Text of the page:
December 3, 2023


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Thyssenkrupp to cut 800 jobs at automotive business

a body of water with a city in the background: A logo of Thyssenkrupp AG is pictured at the company's headquarters in Essen

A logo of Thyssenkrupp AG is pictured at the company’s headquarters in Essen

FRANKFURT/DUESSELDORF (Reuters) – German conglomerate Thyssenkrupp will cut 800 automotive system engineering jobs, it said on Tuesday, and said auto demand could take up to three years to recover.

The impact of the COVID-19 pandemic has added to pressures on Thyssenkrupp, which is striving to turn around its loss-making business units after selling its elevator division, by far its most profitable asset, to a private equity consortium earlier this year.


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Its shares are trading at their lowest since mid-May when the pandemic’s impact on the stocks of industrial companies around the world was severe.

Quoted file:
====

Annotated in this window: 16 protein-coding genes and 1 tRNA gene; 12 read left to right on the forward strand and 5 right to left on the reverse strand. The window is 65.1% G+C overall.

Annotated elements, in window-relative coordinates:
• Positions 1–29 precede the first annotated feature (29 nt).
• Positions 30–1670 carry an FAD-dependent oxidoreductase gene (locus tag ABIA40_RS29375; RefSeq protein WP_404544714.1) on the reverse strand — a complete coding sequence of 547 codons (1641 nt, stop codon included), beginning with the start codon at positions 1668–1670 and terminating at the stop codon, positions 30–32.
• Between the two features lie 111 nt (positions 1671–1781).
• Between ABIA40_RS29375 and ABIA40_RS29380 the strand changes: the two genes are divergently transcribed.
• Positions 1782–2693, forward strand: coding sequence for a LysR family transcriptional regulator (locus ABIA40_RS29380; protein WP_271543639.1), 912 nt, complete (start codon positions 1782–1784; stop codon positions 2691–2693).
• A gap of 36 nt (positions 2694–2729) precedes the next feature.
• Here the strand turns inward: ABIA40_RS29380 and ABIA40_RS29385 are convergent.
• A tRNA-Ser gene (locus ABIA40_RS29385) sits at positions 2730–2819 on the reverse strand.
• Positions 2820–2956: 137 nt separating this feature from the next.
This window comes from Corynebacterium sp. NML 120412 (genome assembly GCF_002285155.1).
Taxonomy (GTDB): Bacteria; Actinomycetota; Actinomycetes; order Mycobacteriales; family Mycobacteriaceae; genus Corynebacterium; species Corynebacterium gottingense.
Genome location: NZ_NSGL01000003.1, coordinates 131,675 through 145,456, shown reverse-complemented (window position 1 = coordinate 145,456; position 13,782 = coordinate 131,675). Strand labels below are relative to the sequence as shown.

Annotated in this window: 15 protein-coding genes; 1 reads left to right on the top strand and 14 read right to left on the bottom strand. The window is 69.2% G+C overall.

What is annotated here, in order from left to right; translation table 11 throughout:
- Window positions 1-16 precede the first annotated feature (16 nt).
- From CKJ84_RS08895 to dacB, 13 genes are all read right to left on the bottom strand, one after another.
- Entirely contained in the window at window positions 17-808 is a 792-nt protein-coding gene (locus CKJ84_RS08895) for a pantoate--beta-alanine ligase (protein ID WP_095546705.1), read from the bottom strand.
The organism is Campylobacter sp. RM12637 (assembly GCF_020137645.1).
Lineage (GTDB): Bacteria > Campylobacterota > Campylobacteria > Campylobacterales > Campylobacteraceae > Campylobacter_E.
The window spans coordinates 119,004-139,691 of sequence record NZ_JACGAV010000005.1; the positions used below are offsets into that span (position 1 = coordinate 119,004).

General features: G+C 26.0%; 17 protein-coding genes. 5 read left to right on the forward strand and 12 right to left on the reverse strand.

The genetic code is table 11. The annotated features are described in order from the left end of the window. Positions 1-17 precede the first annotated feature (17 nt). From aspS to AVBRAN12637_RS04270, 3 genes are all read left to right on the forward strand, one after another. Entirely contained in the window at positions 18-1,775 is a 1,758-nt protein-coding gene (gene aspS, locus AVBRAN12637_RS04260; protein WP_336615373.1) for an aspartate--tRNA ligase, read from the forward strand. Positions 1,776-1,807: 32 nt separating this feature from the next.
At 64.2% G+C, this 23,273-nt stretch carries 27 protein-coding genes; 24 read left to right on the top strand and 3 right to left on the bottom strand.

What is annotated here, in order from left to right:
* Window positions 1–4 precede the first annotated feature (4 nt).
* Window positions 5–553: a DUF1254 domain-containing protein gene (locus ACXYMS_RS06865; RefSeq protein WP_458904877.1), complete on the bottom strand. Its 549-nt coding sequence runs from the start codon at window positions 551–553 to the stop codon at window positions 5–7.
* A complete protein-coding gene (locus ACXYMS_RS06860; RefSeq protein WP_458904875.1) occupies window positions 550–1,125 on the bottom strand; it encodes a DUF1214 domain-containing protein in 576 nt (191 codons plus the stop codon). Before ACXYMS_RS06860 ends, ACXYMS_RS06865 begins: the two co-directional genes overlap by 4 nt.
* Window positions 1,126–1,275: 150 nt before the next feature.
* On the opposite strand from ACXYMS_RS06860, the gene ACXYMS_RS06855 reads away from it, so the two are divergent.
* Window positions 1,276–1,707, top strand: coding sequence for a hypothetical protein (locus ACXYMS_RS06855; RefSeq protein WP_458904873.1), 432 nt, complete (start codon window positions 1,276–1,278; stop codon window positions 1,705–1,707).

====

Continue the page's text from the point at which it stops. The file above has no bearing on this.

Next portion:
“We don’t expect output figures in the auto industry to return to pre-crisis levels for at least two to three years,” Ingo Steinkrueger, head of Thyssenkrupp System Engineering, said in a statement.

Thyssenkrupp in May said that System Engineering would be broken up, with two sub units – car body solutions and lightweight solutions – becoming part of the Automotive Technology division.

The remaining parts – battery solutions and powertrain solutions – are being shifted to the Multi Tracks unit, which accounted for 6 billion euros ($7 billion) of sales, 20,000 jobs and 400 million euros of negative cash flow last year.

Thyssenkrupp’s delicate financial situation has given rise to speculation it might seek state participation, but Andreas Pinkwart, economy minister of Thyssenkrupp’s home state North Rhine-Westphalia, said no request had yet been made.

Pinkwart also said he could not comment on whether the German government was holding talks with Thyssenkrupp over taking a stake, adding he would support efforts to give the steelmaker financial aid to decarbonise its activities.

($1 = 0.8543 euros)

(Reporting by Christoph Steitz and Tom Kaeckenhoff; editing by Thomas Seythal and Barbara Lewis)

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